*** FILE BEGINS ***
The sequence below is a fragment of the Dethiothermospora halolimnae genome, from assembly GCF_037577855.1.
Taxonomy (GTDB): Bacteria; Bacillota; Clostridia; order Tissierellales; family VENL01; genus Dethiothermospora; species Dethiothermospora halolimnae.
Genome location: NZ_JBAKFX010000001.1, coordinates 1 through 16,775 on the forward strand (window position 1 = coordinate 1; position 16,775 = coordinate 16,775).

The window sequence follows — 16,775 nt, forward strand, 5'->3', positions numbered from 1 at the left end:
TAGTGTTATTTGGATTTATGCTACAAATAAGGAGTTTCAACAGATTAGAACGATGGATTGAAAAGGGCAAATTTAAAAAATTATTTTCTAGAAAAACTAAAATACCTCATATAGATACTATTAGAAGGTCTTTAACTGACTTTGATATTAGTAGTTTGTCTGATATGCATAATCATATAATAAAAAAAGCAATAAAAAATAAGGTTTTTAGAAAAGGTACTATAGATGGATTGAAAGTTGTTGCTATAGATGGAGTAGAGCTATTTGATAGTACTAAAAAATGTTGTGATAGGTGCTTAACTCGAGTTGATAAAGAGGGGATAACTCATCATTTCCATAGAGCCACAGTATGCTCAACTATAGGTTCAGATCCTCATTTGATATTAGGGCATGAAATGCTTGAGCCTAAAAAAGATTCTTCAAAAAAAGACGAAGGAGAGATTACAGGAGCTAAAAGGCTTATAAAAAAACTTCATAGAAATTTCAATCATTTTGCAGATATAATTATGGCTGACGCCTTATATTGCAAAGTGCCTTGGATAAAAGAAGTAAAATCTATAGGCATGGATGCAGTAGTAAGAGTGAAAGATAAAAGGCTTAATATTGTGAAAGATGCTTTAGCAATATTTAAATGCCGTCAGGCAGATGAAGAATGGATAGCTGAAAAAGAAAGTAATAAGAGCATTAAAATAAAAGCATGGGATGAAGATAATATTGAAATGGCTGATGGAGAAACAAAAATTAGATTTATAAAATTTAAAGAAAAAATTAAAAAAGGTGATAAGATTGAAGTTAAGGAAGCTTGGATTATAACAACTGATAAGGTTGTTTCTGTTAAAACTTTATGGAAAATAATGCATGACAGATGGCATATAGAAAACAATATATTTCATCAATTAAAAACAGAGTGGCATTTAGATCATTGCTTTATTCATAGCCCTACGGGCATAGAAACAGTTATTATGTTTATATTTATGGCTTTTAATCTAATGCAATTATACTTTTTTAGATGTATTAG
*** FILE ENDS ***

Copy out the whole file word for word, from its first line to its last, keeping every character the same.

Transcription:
The sequence below is a fragment of the Dethiothermospora halolimnae genome, from assembly GCF_037577855.1.
Taxonomy (GTDB): Bacteria; Bacillota; Clostridia; order Tissierellales; family VENL01; genus Dethiothermospora; species Dethiothermospora halolimnae.
Genome location: NZ_JBAKFX010000001.1, coordinates 1 through 16,775 on the forward strand (window position 1 = coordinate 1; position 16,775 = coordinate 16,775).

The window sequence follows — 16,775 nt, forward strand, 5'->3', positions numbered from 1 at the left end:
TAGTGTTATTTGGATTTATGCTACAAATAAGGAGTTTCAACAGATTAGAACGATGGATTGAAAAGGGCAAATTTAAAAAATTATTTTCTAGAAAAACTAAAATACCTCATATAGATACTATTAGAAGGTCTTTAACTGACTTTGATATTAGTAGTTTGTCTGATATGCATAATCATATAATAAAAAAAGCAATAAAAAATAAGGTTTTTAGAAAAGGTACTATAGATGGATTGAAAGTTGTTGCTATAGATGGAGTAGAGCTATTTGATAGTACTAAAAAATGTTGTGATAGGTGCTTAACTCGAGTTGATAAAGAGGGGATAACTCATCATTTCCATAGAGCCACAGTATGCTCAACTATAGGTTCAGATCCTCATTTGATATTAGGGCATGAAATGCTTGAGCCTAAAAAAGATTCTTCAAAAAAAGACGAAGGAGAGATTACAGGAGCTAAAAGGCTTATAAAAAAACTTCATAGAAATTTCAATCATTTTGCAGATATAATTATGGCTGACGCCTTATATTGCAAAGTGCCTTGGATAAAAGAAGTAAAATCTATAGGCATGGATGCAGTAGTAAGAGTGAAAGATAAAAGGCTTAATATTGTGAAAGATGCTTTAGCAATATTTAAATGCCGTCAGGCAGATGAAGAATGGATAGCTGAAAAAGAAAGTAATAAGAGCATTAAAATAAAAGCATGGGATGAAGATAATATTGAAATGGCTGATGGAGAAACAAAAATTAGATTTATAAAATTTAAAGAAAAAATTAAAAAAGGTGATAAGATTGAAGTTAAGGAAGCTTGGATTATAACAACTGATAAGGTTGTTTCTGTTAAAACTTTATGGAAAATAATGCATGACAGATGGCATATAGAAAACAATATATTTCATCAATTAAAAACAGAGTGGCATTTAGATCATTGCTTTATTCATAGCCCTACGGGCATAGAAACAGTTATTATGTTTATATTTATGGCTTTTAATCTAATGCAATTATACTTTTTTAGATGTATTAG